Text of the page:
Biodegradable iron has the strength to fix bone

BiodegradableIronHasTheStrengthToFixBoneNew
Porous iron has great potential as a scaffold for bone repair

Original source: Materials Today

Biodegradable metals such as iron, magnesium, and zinc could make ideal temporary bone substitutes because they degrade gradually as new bone regrows. Researchers from Delft University of Technology have taken a systematic look at porous iron, which is stronger than either magnesium or zinc, to assess its potential as a scaffold for bone repair [Putra et al.Acta Biomaterialia (2020), https://doi.org/10.1016/j.actbio.2020.11.022].

“In comparison with other biodegradable metals or polymers for bone implants, iron has a high mechanical strength, which allows for the design and fabrication of porous structures for the treatment of critical bony defects,” says Amir A. Zadpoor, who led the study.

Iron is also used by the body to transport oxygen, accelerates enzyme reactions, plays a role in the immune system, and is essential to bone regeneration. But previous attempts to make bone scaffolds using fabrication methods used to, such as powder bed fusion, had limitations. So Zadpoor and his colleagues developed an alternative additive manufacturing technology using extrusion-based 3D printing.

“We wanted to verify the feasibility of applying extrusion-based 3D printing to fabricate porous iron and explore the potential of resolving the fundamental issue of bulk iron, which has a very low biodegradation rate, while maintaining other important properties such as structural integrity and mechanical properties during the bone healing period,” say Zadpoor and coauthors Niko E. Putra and Jie Zhou.

In this approach, particulate iron is mixed with a polymer solution to form an ink, which is deposited layer by layer to build up a three-dimensional structure. The scaffold is heated, initially to drive off the polymer, and then at a higher temperature to fuse the iron particles together into a porous solid. The iron forms a hierarchical structure with macroscale pores and micropores within the supporting struts. When immersed in simulated body fluid, the porous iron has an accelerated biodegradation rate, losing 7% of its mass over 28 days, because of its much larger surface area.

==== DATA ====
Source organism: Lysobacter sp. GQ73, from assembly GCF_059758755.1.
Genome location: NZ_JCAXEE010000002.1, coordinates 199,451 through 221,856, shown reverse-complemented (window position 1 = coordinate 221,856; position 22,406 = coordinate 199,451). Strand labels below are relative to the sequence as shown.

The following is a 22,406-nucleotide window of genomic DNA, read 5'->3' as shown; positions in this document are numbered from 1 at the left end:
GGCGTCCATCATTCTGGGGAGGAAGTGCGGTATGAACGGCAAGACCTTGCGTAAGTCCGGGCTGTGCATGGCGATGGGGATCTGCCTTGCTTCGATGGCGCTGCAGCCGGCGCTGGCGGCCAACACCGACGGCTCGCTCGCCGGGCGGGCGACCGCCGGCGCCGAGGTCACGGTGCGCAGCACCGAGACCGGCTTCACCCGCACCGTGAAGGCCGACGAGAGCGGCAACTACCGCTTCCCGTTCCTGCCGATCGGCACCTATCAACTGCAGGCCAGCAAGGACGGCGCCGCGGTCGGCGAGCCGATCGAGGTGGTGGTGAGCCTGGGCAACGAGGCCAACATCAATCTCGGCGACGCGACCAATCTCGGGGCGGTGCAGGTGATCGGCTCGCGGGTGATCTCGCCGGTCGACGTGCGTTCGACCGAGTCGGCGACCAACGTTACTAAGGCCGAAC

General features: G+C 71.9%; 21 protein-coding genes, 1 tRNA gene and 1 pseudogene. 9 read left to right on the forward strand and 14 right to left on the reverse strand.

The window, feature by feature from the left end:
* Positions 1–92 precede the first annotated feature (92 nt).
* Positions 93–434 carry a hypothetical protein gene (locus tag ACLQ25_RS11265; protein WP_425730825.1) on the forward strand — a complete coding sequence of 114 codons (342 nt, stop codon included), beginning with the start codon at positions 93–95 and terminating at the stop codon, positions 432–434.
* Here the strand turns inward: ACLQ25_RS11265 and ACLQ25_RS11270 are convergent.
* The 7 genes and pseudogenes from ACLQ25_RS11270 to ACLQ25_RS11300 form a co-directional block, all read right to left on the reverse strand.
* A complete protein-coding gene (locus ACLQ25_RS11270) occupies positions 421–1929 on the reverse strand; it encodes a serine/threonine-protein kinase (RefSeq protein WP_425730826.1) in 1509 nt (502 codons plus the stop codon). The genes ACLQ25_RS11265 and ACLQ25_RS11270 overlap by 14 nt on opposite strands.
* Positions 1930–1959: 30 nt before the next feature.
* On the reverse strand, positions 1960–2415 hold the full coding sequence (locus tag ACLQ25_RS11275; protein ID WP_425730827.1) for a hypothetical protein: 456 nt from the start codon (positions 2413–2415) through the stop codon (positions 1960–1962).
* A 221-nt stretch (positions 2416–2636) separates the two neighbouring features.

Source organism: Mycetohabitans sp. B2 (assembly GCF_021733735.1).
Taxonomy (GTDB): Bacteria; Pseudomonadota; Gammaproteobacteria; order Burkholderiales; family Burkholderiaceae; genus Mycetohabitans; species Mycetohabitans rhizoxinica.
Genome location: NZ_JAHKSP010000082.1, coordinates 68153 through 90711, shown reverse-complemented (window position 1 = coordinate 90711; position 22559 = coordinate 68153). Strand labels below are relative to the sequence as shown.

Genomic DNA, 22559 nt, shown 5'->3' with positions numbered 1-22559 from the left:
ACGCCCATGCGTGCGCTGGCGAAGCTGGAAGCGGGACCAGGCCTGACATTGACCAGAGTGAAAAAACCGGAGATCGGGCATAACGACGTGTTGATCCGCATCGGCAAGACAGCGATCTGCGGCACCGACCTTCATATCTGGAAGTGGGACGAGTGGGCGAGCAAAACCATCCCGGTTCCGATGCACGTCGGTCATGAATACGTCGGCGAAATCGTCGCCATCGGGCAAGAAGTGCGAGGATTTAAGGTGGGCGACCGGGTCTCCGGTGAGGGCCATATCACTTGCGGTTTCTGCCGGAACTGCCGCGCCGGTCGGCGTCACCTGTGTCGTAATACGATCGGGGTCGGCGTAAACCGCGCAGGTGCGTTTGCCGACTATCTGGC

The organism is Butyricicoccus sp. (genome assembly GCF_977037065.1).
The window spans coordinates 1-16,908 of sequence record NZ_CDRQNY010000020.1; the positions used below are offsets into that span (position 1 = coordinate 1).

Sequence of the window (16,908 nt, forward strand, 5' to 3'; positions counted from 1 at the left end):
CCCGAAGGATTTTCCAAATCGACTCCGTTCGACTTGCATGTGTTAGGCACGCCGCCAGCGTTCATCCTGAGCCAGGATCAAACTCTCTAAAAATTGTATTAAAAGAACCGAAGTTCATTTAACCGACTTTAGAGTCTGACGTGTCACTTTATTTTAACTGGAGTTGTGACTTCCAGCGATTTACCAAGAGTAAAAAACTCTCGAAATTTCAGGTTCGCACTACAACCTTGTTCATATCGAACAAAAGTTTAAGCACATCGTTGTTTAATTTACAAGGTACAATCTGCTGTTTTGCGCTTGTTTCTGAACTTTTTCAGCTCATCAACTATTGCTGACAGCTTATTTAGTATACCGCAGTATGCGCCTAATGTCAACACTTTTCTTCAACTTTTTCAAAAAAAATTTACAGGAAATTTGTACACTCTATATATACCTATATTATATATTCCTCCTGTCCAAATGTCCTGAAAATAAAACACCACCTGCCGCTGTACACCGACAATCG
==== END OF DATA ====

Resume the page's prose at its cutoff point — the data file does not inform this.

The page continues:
Corrosion occurs throughout the scaffold, even inside the pores, creating a mixture of iron-, oxygen-, and carbon-rich products and trace elements including sodium, calcium, and phosphorus. The scaffold’s mechanical properties, however, remain within the range of porous bone.

“[We have confirmed] that extrusion-based 3D printing can deliver porous iron scaffolds with enhanced biodegradability and bone-mimicking mechanical properties for potential application as bone substitutes,” say Zadpoor, Putra, and Zhou. “We are now exploiting the capabilities of this 3D printing technology to achieve other functionalities desired for bone-substitution applications.”

Nanobioceramics could be fused with the iron scaffold to promote bone growth, as well as antibacterial agents to prevent infections or drugs to treat bone diseases.